The banner headlines that accompanied the introduction of the Enterprise Income Tax Law on January 1 were all about the equalization of income tax rates imposed on foreign and domestic companies in China. The tax authorities’ new remit to target offshore firms saw little of the limelight.
But for those familiar with the legally flexible – and tax-free – world of offshore special purpose vehicles (SPVs), which have facilitated capital flows in and out of China, this was big news.
“This is going to cause a little bit of discomfort for some organizations,” said Florence Yip, a tax partner at PricewaterhouseCoopers (PwC) in Hong Kong.
China-based companies pay tax on their worldwide income while firms based overseas are liable only for certain kinds of income connected to their local operations. As of January 1, a foreign enterprise that is under “effective management” in China – that is, it makes key business decisions here – is bracketed with domestic enterprises and subject to tax on its worldwide income.
Havens under fire
If a company based overseas is being tapped in its home country for more than the rate specified in the Enterprise Income Tax Law, it has little to fear from China’s tax authorities. For a firm run from China that is incorporated in a tax haven, though, there is cause for concern.
In theory, any foreign firm – regardless of the presence of domestic shareholders – that manages its operations from China could now be drawn into the local tax web. This may be of particular concern to China-focused private equity funds registered in the Caymans but actively managed in China.
“It may be a Cayman fund, but the research is arguably carried out in China, many staff are based in China and certain decisions are made in China. The Chinese tax bureau might take the view that the Cayman fund is subject to China tax,” said Rocky Lee, who heads DLA Piper’s Asia venture and private equity practice.
Even if a private equity fund avoids classification as a Chinese tax-resident enterprise, it still isn’t in the clear. Under the new law, a withholding tax of 10% can be levied on dividends paid to non-resident enterprises if this money comes from a China tax resident.
However, any discussion of this issue is littered with “mights” and “maybes” because the legislation is untested and, in a number of areas, still poorly defined.
“There is still a lot of uncertainty in terms of how the enterprises would be treated by the State Administration for Taxation,” said John Gu, China tax principal at KPMG in Hong Kong. “So far, the law is still very much a principal-based law and the guidelines are insufficient.”
The implementation rules that accompany the new law define “effective management” in very broad terms, encompassing duties relating to property, human resources and financial recordkeeping in addition to the business development and senior management functions. It’s unclear how closely authorities will stick to the letter of the law.
As Yingli Green Energy, a Chinese solar power firm incorporated in the Caymans and listed on the New York Stock Exchange, said in its 2007 annual report, “Although substantially all of our operational management is based in the PRC, it is unclear whether the PRC tax authorities would require (or permit) us to be treated as a PRC resident enterprise.”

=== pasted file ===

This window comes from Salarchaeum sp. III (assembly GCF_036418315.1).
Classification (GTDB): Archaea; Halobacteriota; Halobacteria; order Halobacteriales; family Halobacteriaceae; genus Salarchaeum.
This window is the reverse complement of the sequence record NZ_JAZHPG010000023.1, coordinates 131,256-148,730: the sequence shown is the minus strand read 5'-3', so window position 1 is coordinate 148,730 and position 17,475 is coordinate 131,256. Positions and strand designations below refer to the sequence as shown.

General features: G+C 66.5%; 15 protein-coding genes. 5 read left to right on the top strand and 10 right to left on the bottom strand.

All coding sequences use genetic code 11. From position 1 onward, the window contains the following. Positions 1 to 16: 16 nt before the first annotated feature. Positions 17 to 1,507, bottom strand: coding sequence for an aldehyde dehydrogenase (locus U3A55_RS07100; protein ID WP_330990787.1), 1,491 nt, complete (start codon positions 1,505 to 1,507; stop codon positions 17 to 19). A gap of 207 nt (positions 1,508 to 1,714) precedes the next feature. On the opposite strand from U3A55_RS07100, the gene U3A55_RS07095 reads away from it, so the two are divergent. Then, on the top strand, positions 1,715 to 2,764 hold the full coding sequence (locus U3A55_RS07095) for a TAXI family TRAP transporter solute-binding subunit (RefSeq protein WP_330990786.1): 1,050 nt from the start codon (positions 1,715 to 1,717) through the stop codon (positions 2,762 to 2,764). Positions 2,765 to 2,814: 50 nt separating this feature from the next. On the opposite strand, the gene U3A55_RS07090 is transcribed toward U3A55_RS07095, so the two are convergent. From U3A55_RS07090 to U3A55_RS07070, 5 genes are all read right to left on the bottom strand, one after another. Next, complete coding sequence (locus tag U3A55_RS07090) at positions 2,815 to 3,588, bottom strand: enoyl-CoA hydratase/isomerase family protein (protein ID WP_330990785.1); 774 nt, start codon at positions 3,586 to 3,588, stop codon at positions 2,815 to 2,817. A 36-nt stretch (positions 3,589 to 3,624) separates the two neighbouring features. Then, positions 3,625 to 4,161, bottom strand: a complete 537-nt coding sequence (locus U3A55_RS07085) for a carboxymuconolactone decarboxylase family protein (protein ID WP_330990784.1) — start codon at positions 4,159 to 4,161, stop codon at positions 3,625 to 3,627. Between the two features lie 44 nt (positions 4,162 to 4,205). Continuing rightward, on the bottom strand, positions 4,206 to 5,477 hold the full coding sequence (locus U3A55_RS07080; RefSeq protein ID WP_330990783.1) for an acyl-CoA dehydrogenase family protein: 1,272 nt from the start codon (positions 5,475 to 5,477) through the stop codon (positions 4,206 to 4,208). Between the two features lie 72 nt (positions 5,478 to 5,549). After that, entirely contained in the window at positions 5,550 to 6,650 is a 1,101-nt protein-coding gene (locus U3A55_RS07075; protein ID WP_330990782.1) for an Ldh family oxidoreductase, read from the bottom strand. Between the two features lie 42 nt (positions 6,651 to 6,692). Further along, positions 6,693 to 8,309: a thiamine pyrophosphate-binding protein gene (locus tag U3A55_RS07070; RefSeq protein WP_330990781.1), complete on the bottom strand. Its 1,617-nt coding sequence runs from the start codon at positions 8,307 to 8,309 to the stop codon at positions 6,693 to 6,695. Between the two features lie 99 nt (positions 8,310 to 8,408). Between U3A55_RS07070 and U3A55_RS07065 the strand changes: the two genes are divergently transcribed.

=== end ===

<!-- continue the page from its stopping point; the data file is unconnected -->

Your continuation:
To a large extent, enforcement of the law depends on company directors being honest. If a Chinese national establishes an offshore company, he must report it as an offshore interest and repatriate any profit within a certain time period so it can be taxed. In most cases, getting people to report their interests is not a problem: Round-trip investments by offshore companies into associated WFOEs are not legitimate unless first approved by the relevant government bureau.
But anyone who tries to dodge taxes by working around these rules is likely to hide their efforts beneath a mound of paperwork. For example, an offshore holding company may be registered under a different name, making it harder for the authorities to establish a link between the individual and his assets.
“We need to distinguish between the small number of people who evade tax and the large number of people who carry out their business in accordance with the law,” said Yip of PwC.
She queries whether pursuing a few individuals is an efficient deployment of government resources, given that China’s tax authorities are also responsible for collecting tax returns from every company in the country. The practical issues raised by the new law will probably be addressed as the legislation evolves.
Whatever comes to pass, DLA Piper’s Lee does not believe the changes will dissuade Chinese firms from going offshore or dissuade foreigners from doing business here. Often, the primary goal of going offshore may not be tax avoidance, but seeking an overseas listing. So, the real business considerations are unlikely to change. Foreign funds, meanwhile, simply have to be more careful as to where decisions are made.
“Many funds have protocols to ensure that decision-making does not take place in China,” said Lee. “They may have a telephone conference and then the decisions are officially executed in the US and sent back to China.”
However, it all comes down to the nature of their company’s business: If it is just holding an asset, then board meetings in tax havens may be feasible; if its operations are more substantial, then they may struggle to avoid domestic liability.
In the long-run, Chinese nationals that don’t pay domestic tax on their offshore corporate income may just have to change their ways. The only other option is to stop being a Chinese national.
“A lot of people are trying to get new passports,” said a Shanghai-based venture capitalist who asked not to be named.